17 August 2011

La - la land

Some time ago my attention was drawn to a letter sent to the Western Gazette by Mr Vic Medley of Somerton. Mr Medley is a fanatical supporter of the 'old' Somerton Town Council ie the Somerset Suiciders and his fanatical enthusiasm for them is evident from the outset in his letter where he writes (his in bold):

How lucky we are that previous Somerton Town Councils have significantly enriched our town with their own valuable time and financial skill.

Example one: A previous town council bought the doctor's surgery and invested in the redevelopment and consolidation of our central car parks and toilet block (Paddock House, Cox's Yard and the Unicorn) for a net burden to us (the people of Somerton) of only £100,000. This secured the doctor's surgery (land and buildings) and free car parking for a one-off £50 per rateable household or, say, £20 per head.

This is a curious version of events when the reality is that Somerton Town Council borrowed £350,000 from the Public Works Loan Board to buy what they described as "a site upon which to build a community hall." (The PWLB document can be seen in the M&B section titled 'A Somerton Chronology.) Curiously, Mr Medley's heros conspicuously failed to develop this 'site' as a community hall with the result that it is today what it was then - a rather tawdry and unsuitable building which struggles to function as Somerton's 'health centre'. And all for just £350,000 plus interest, paid for by you and me. Fabulous! But Mr Medley was clearly warming to his theme:

Example Two: A previous town council acquired the old Atkins site in Etsome Terrace at a heavily-discounted price. Subsequent to which a previous town council swapped half of the Etsome site for the Edgar builder's land and building at 8 Carey Court and converted it into the well-appointed modern 300-seat community hall that we now know as Edgar Hall.

A previous town council achieved all of this, the purchase of Etsome Terrace, the swap and the conversion of the Edgar building into a magnificent community hall, for just £350,000 plus interest of £137,000 spread over 20 years ie £487,000 in total. Further, we still have the land at Etsome Terrace valued at £500,000 (as residential land) which means if we sold it (which we should not, should we?) we would end up with Edgar Hall for nothing. What an incredible and exceptional deal.

Lets deal with Mr Medley's first error, that 'a previous Town Council' aka the Keenan/Canvin administration, acquired the Etsome Terrace land at a heavily discounted price. Not quite true. When the Etsome Terrace land was declared surplus by Somerset County Council, and after protracted negotiations, it was offered to Somerton Town Council for either £220,000 or for £176,000, the later figure being 'heavily discounted'. But there was a catch which was that the 'heavily discounted figure' ie £176,000, had strings attached which precluded the sell-off of any of the land to developers. Now clearly this wasn't what 'a previous Town Council' wanted so, rather than take the 'heavily discounted', they opted for the significantly higher price.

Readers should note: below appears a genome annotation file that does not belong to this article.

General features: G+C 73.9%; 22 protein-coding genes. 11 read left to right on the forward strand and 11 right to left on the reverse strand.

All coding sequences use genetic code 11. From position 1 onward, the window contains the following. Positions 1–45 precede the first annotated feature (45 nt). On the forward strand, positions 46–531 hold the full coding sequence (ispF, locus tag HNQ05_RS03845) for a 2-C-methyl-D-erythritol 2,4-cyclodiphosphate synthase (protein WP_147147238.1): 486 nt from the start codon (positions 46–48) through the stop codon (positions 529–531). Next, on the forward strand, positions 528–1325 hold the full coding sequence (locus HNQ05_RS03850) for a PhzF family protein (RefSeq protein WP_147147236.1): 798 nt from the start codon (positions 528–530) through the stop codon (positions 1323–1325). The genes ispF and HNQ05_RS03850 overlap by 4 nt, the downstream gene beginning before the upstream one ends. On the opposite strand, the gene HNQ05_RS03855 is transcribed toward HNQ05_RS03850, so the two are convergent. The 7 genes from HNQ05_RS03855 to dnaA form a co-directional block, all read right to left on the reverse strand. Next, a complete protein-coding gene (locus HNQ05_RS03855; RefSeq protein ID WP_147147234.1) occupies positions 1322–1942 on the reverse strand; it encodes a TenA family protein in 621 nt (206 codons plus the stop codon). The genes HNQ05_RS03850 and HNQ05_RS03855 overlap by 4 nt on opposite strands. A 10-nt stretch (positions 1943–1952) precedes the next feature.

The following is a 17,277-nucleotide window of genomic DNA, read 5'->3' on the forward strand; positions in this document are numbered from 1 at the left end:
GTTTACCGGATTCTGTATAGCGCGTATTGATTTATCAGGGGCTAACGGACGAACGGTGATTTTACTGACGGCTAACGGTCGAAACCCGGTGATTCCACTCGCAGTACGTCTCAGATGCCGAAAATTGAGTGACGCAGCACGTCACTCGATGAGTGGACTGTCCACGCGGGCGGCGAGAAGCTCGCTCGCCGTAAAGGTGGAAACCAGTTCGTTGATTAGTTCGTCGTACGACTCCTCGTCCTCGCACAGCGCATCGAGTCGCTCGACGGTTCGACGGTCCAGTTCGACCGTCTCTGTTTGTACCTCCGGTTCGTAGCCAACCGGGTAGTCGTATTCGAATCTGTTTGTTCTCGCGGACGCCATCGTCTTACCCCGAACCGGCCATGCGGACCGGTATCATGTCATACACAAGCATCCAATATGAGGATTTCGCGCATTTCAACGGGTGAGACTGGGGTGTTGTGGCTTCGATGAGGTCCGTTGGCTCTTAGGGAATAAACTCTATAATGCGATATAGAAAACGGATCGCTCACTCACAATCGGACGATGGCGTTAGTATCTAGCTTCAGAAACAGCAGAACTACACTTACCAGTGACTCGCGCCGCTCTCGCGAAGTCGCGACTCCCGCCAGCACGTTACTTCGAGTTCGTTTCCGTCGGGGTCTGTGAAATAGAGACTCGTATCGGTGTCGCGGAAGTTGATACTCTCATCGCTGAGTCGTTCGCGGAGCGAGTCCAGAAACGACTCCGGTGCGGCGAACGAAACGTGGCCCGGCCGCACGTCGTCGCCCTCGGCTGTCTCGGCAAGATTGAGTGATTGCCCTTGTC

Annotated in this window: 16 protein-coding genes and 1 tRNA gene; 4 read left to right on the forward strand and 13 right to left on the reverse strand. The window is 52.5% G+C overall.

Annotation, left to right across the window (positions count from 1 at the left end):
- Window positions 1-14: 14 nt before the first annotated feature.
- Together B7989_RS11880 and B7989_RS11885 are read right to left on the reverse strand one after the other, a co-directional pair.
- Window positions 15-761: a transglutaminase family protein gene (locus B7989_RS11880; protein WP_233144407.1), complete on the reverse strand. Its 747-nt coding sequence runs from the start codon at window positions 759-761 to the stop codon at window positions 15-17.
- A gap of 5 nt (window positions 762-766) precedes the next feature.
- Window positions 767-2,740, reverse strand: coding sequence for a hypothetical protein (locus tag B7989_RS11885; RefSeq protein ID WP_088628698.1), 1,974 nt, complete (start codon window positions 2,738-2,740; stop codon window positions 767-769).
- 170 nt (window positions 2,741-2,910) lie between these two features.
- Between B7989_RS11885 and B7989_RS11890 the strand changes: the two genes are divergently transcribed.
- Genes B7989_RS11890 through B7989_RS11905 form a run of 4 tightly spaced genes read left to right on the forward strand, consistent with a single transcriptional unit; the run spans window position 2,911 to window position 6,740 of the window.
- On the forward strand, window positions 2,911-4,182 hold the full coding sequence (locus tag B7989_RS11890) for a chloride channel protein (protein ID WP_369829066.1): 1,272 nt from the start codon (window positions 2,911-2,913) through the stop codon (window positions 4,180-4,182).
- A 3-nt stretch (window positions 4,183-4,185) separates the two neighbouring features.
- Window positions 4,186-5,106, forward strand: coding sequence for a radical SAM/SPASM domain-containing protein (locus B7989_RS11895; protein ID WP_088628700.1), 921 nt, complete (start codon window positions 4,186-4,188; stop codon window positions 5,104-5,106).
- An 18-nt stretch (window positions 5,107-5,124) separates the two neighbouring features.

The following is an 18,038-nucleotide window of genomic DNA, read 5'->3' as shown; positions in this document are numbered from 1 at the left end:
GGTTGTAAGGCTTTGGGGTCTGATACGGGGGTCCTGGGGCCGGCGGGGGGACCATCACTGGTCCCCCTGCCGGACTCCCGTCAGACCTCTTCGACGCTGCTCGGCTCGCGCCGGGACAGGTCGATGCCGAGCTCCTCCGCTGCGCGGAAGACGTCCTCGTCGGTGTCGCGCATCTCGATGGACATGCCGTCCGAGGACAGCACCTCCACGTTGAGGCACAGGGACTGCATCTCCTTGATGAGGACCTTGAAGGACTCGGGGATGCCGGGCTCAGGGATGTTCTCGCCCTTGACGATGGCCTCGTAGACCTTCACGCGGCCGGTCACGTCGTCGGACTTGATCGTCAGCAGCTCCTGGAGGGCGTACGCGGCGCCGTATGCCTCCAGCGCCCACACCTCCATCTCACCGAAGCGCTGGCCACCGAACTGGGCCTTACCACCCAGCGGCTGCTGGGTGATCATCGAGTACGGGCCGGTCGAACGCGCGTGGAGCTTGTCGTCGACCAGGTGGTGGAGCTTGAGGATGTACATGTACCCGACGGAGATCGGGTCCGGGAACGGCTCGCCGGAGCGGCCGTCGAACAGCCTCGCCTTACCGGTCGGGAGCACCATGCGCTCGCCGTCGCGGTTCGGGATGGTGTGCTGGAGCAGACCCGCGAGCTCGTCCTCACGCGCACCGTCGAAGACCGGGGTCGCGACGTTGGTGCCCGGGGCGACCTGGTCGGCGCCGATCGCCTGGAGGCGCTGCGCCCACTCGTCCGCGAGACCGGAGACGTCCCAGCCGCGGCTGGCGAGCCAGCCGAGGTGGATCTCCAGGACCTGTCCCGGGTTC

But here we are faced with yet another conundrum. Why did the Town Council buy Etsome Terrace? If you are to believe the statement made to the Office of the Deputy Prime Minister by 'a previous Council', the Etsome land was bought to be used for the 'possible provision of a public park'. (The loan application documents are to be found in the M&B section titled 'A Somerton Chronology.) No mention here of flogging the land off for a quick buck.

It would also be a shame to let Mr Medley's comment about selling off the rest of the Etsome land for another cool £500k pass by without commenting about the covenant that Somerton Town Council entered into with Somerset County Council regarding sale of the land. When 'a previous Council' agreed to purchase the land for the not discounted price of £220,000, they were bound to only sell 50% of the land, the rest to be kept for the Town. Mr Medley suggests that somehow the remaining 50% could be sold off in the future but something rather more intractable than the restrictive covenant stands in the way of that ambition. There isn't any 50% remaining. In fact, of the original site, only 14% remains under the exclusive control of Somerton Town Council because 'a previous Council' sold 59% to Edgar Homes and then ceded control of another 27% made up of access roads, leaving only 14% for Somerton.